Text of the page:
“Sarah is fearless in her choice of projects — the tougher the better,” noted Keller’s postdoctoral adviser, Joseph Zasadzinski, a professor in the department of chemical engineering and engineering materials at UCSB. “She instills a magic sense of confidence in her graduate students that it will all work out in the end. She lets them take credit for the successes, and she will take the blame for the failures. And she does it calmly and with grace.”
She presented the first results demonstrating how micron-scale domain formation in membranes varied with cholesterol content and temperature. Later, she showed that lipid domains can be induced from one membrane leaflet to another— a study that counteracted the prevailing hypothesis— and that alterations in the composition of one leaflet could annihilate all domains in the membrane, even when one leaflet would have made domains on its own. Given the fact that the molecular details of how lipids in one leaflet of a membrane could affect lipids in the opposing leaflet were unknown, those exciting findings have opened a brand new area of study.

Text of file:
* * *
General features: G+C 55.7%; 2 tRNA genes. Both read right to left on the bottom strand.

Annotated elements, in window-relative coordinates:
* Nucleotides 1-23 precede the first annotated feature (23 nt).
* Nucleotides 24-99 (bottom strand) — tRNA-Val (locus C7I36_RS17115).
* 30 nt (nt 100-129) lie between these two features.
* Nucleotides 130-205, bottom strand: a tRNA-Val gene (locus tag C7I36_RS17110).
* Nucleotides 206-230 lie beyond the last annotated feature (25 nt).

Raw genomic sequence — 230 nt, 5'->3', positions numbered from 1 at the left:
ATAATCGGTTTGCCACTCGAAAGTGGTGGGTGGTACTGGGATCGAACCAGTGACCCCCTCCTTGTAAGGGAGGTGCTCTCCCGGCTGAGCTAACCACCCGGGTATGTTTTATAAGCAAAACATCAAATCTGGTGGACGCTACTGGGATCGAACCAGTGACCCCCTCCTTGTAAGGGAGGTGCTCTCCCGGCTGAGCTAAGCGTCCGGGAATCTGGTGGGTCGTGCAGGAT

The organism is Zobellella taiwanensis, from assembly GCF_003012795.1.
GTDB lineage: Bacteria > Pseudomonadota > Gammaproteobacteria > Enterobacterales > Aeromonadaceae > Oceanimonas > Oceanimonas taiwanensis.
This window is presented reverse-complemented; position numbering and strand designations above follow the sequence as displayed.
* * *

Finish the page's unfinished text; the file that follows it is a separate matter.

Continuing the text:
Many of her colleagues have noted that Keller’s thorough analyses and phase diagrams of lipid domains with respect to the surrounding membrane have become the gold standard in the field of membrane research.
They also point out that Keller’s excellence extends beyond the laboratory. “Her student evaluations are off the charts, and she has won every teaching award on offer at UW,” noted Michael H. Gelb, Harry and Catherine Jaynne Boand endowed professor of chemistry at the University of Washington. “I am confident that, as a result of her inspiring teaching, many of these students will pursue advanced and creative research in the future.”
He added, “I have already told her that I want to sit in on her course and see how she does it.”
Angela Hopp (email@example.com) is managing editor for special projects at ASBMB. Nick Zagorski (firstname.lastname@example.org) is a science writer at ASBMB.